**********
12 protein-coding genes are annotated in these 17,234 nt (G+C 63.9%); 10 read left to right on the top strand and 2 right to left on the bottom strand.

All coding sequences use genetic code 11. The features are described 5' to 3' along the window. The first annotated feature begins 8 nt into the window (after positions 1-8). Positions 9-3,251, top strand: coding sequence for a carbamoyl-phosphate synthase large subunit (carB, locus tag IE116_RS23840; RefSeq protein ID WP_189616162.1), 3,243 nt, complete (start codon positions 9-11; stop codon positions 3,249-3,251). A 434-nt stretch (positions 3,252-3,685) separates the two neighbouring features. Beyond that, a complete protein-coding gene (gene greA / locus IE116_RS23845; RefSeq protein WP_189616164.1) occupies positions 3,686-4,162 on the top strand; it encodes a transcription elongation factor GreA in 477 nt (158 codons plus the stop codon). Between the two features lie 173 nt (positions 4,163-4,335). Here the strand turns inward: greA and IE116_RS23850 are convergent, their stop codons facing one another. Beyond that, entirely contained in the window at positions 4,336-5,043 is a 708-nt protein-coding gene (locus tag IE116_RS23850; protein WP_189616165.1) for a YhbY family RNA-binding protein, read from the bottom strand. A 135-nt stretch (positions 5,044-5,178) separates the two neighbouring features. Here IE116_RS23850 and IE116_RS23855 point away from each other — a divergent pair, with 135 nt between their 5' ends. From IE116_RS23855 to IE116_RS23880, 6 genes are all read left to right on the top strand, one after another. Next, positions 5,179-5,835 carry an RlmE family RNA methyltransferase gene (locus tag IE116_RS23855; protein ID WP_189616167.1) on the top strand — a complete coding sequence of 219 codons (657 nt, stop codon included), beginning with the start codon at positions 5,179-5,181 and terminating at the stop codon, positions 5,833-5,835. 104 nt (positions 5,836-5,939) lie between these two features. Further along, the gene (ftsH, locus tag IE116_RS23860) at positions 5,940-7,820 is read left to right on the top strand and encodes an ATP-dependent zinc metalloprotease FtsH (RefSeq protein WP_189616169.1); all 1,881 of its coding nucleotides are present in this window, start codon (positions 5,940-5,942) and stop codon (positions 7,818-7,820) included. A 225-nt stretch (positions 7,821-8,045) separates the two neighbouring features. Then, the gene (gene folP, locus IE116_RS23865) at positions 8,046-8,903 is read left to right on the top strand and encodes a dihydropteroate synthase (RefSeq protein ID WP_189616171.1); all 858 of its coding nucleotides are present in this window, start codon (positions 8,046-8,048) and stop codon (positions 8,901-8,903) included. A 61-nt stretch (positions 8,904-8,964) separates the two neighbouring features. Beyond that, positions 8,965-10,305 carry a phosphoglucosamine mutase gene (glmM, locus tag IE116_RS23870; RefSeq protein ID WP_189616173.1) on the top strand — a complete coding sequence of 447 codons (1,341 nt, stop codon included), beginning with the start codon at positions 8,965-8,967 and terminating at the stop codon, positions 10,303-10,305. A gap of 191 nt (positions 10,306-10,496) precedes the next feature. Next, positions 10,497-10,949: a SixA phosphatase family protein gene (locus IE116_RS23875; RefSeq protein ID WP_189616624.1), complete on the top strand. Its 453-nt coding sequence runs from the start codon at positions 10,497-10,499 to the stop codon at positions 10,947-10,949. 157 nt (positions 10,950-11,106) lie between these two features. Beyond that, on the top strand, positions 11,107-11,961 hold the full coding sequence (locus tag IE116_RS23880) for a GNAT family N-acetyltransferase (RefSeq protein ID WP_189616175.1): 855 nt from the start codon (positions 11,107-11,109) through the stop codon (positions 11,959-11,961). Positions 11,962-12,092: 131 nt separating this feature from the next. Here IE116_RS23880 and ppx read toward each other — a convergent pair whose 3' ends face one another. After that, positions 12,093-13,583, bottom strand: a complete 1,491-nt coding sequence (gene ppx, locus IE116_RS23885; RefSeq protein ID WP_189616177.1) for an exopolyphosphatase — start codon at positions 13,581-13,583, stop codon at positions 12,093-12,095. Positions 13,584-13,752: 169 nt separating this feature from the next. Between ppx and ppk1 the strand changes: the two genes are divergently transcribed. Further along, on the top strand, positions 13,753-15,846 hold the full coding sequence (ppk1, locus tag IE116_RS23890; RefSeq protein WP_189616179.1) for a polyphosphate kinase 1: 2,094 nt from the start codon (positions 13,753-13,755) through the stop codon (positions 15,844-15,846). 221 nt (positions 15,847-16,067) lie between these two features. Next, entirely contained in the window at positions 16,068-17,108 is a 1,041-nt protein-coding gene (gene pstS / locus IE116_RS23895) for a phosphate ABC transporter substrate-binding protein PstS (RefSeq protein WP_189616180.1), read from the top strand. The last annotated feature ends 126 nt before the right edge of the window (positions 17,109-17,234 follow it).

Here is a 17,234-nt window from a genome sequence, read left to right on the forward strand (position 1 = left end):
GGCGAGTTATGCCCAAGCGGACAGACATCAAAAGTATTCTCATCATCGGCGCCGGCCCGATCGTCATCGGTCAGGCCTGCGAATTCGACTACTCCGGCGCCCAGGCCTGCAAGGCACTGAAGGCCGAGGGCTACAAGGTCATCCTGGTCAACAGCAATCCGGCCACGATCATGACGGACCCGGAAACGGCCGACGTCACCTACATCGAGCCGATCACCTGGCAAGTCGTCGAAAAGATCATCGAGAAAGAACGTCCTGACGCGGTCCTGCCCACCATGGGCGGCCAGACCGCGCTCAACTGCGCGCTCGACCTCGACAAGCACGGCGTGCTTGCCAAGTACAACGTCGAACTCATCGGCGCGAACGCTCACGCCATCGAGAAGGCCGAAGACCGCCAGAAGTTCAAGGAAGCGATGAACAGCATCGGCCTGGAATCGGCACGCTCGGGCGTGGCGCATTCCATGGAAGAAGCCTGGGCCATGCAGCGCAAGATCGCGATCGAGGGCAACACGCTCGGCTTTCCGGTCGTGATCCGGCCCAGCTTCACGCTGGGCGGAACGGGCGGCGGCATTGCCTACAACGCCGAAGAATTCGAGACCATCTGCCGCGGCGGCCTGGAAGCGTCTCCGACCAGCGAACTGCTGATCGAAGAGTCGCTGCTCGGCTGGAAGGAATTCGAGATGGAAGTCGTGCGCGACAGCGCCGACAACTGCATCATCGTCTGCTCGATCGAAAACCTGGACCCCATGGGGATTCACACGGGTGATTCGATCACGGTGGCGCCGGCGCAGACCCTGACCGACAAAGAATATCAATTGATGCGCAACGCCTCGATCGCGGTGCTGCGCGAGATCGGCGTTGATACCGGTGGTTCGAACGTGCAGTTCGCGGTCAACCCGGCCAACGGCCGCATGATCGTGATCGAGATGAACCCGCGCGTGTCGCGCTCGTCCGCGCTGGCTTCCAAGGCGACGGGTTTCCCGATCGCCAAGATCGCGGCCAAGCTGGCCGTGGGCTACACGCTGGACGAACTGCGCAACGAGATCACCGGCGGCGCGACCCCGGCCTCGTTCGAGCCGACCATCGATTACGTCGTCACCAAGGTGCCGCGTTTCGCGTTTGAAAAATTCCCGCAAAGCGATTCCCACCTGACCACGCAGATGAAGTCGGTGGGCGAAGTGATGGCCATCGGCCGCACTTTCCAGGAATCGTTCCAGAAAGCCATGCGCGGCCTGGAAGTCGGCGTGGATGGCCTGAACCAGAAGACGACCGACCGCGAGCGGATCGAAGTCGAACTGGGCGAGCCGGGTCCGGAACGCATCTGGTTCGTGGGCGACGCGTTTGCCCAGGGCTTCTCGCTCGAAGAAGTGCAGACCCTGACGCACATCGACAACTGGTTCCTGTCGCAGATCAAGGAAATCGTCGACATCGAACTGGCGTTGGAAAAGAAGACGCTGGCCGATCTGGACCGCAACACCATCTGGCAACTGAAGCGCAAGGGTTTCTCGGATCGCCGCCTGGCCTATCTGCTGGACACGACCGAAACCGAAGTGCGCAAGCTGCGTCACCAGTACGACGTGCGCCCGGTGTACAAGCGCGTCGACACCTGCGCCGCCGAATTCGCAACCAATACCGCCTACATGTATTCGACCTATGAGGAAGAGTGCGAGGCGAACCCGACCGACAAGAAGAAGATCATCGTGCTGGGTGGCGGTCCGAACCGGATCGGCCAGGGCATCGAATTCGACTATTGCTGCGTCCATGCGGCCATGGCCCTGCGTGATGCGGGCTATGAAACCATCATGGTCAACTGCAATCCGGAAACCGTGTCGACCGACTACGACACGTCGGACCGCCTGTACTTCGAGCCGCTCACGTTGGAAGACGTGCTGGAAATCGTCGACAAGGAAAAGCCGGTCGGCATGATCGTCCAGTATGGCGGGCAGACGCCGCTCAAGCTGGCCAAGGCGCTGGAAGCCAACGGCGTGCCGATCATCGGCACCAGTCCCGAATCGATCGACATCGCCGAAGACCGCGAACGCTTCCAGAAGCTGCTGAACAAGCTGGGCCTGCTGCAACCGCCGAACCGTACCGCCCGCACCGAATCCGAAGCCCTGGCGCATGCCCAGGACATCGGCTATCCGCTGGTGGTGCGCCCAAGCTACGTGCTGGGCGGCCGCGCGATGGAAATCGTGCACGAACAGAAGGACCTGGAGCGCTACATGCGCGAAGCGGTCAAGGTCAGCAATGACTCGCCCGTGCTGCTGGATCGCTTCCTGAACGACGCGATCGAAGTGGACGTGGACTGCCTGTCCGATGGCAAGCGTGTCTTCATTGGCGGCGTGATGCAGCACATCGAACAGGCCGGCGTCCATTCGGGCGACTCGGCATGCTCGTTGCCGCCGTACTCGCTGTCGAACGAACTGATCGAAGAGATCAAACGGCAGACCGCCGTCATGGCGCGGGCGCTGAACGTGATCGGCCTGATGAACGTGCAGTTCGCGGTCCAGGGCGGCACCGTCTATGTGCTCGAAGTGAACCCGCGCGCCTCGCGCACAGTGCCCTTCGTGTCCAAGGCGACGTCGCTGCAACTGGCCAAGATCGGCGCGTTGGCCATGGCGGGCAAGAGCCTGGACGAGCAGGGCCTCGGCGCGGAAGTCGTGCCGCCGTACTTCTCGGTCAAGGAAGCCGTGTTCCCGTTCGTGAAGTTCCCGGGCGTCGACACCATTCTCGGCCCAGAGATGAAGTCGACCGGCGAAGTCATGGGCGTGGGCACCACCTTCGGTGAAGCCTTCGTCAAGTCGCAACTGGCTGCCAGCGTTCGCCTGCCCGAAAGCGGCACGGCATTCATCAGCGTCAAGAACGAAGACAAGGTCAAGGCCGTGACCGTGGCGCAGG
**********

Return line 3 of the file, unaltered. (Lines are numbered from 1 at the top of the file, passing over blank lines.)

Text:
Here is a 17,234-nt window from a genome sequence, read left to right on the forward strand (position 1 = left end):